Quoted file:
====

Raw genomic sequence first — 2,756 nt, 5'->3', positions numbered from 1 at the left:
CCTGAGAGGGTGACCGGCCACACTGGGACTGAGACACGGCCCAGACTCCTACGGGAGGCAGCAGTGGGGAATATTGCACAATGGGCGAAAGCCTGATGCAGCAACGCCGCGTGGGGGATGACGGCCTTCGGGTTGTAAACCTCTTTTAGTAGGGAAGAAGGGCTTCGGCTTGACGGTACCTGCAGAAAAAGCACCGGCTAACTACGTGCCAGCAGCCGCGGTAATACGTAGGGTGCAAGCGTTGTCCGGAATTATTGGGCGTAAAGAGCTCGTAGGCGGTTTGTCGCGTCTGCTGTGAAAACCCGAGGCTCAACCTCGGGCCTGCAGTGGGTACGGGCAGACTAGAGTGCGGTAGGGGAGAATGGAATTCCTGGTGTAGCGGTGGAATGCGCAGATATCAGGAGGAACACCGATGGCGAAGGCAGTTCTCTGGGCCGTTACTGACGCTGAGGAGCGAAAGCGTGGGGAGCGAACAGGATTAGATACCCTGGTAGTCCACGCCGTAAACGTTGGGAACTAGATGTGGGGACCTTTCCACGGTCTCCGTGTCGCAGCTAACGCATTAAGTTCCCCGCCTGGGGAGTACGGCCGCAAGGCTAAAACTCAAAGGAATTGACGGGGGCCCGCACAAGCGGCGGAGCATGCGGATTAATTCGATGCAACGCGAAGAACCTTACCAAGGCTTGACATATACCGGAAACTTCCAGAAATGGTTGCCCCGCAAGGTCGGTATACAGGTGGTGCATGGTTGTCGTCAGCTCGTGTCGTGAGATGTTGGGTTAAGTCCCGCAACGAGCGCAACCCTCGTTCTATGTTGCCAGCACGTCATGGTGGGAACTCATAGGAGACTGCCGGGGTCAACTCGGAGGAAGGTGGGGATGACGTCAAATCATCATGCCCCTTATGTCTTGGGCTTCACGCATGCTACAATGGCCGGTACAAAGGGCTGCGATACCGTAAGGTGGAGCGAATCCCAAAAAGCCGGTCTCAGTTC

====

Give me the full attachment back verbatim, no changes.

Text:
Raw genomic sequence first — 2,756 nt, 5'->3', positions numbered from 1 at the left:
CCTGAGAGGGTGACCGGCCACACTGGGACTGAGACACGGCCCAGACTCCTACGGGAGGCAGCAGTGGGGAATATTGCACAATGGGCGAAAGCCTGATGCAGCAACGCCGCGTGGGGGATGACGGCCTTCGGGTTGTAAACCTCTTTTAGTAGGGAAGAAGGGCTTCGGCTTGACGGTACCTGCAGAAAAAGCACCGGCTAACTACGTGCCAGCAGCCGCGGTAATACGTAGGGTGCAAGCGTTGTCCGGAATTATTGGGCGTAAAGAGCTCGTAGGCGGTTTGTCGCGTCTGCTGTGAAAACCCGAGGCTCAACCTCGGGCCTGCAGTGGGTACGGGCAGACTAGAGTGCGGTAGGGGAGAATGGAATTCCTGGTGTAGCGGTGGAATGCGCAGATATCAGGAGGAACACCGATGGCGAAGGCAGTTCTCTGGGCCGTTACTGACGCTGAGGAGCGAAAGCGTGGGGAGCGAACAGGATTAGATACCCTGGTAGTCCACGCCGTAAACGTTGGGAACTAGATGTGGGGACCTTTCCACGGTCTCCGTGTCGCAGCTAACGCATTAAGTTCCCCGCCTGGGGAGTACGGCCGCAAGGCTAAAACTCAAAGGAATTGACGGGGGCCCGCACAAGCGGCGGAGCATGCGGATTAATTCGATGCAACGCGAAGAACCTTACCAAGGCTTGACATATACCGGAAACTTCCAGAAATGGTTGCCCCGCAAGGTCGGTATACAGGTGGTGCATGGTTGTCGTCAGCTCGTGTCGTGAGATGTTGGGTTAAGTCCCGCAACGAGCGCAACCCTCGTTCTATGTTGCCAGCACGTCATGGTGGGAACTCATAGGAGACTGCCGGGGTCAACTCGGAGGAAGGTGGGGATGACGTCAAATCATCATGCCCCTTATGTCTTGGGCTTCACGCATGCTACAATGGCCGGTACAAAGGGCTGCGATACCGTAAGGTGGAGCGAATCCCAAAAAGCCGGTCTCAGTTC